Speech and language therapists help children and adults who have speech, language and communication problems or difficulties to do with eating, drinking or swallowing. This can be the result of a variety of issues, such as a birth defect, hearing problem, illness, accident or injury, or because of a learning or physical disability. The therapist meets the patient, assesses their needs and devises a programme of exercise and treatment.
They also meet with the patient’s family, teachers and other health professionals to talk about the kind of support that is needed. Patients are seen on a regular basis to check progress, review the programme and make changes to it, as necessary. Therapists work in a range of locations; such as hospitals, community health centres, schools, day centres and sometimes prisons. People who do this work are patient and have good listening and problem-solving skills.
What it takes
What it takes:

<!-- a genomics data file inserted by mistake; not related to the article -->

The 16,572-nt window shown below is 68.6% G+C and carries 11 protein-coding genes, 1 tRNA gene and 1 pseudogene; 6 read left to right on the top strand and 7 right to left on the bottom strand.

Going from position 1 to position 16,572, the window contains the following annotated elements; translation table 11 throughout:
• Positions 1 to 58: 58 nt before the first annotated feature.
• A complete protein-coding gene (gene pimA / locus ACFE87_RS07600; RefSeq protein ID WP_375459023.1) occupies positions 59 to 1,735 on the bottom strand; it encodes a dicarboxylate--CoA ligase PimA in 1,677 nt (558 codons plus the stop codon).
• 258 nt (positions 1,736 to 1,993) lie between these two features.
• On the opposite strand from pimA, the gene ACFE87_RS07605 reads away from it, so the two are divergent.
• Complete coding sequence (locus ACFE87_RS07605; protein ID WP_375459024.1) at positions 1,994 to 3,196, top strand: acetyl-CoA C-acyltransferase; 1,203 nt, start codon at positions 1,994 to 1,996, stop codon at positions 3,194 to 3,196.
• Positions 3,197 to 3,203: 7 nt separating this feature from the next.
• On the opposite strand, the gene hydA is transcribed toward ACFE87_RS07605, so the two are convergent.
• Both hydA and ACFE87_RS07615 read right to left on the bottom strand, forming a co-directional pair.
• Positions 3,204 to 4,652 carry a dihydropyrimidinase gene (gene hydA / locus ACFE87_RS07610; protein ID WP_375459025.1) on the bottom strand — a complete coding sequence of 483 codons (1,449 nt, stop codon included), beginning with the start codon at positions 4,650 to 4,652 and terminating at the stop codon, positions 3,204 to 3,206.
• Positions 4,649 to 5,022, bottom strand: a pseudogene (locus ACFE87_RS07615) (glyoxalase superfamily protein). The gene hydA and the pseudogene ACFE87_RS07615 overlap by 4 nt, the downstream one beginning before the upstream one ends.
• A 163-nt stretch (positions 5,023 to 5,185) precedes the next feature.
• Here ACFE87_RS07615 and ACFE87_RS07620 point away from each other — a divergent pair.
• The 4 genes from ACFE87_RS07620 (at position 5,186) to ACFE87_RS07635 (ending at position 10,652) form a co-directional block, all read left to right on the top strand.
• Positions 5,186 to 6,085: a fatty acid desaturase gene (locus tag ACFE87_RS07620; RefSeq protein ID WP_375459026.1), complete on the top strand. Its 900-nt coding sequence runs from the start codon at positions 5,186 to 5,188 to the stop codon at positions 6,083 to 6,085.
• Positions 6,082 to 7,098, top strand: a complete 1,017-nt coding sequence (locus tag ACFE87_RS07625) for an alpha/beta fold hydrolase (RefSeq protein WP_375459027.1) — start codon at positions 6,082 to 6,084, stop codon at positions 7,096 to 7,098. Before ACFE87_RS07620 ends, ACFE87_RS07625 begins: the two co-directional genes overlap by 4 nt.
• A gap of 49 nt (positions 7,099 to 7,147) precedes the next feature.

- the ability to work well with others
- sensitivity and understanding
- to be flexible and open to change
- to be thorough and pay attention to detail
- excellent verbal and written communication skills
- patience and the ability to remain calm in stressful situations
- knowledge of teaching and the ability to design courses
- knowledge of psychology
- customer service skills
- active listening skills
- counselling skills including active listening and a non-judgemental approach
- the ability to understand people’s reactions
- the ability to think clearly using logic and reasoning
- concentration skills
- a good memory
- For some roles you'll need to visit clients in their homes, so you'll need a driving licence.
Day to day
Day to day:
As part of your day-to-day tasks, you could:
- talk to clients, observe them and use tests to assess specific difficulties
- plan and develop therapy programmes
- support clients through treatment
- work closely with colleagues like doctors and teachers
- coach parents and carers to continue their therapy at home
- keep detailed progress records
- work with groups or individuals to improve the way they communicate
You could work at a school, in an NHS or private hospital, at a health centre, in a nursery or at a client's home.
Your working environment may be emotionally demanding.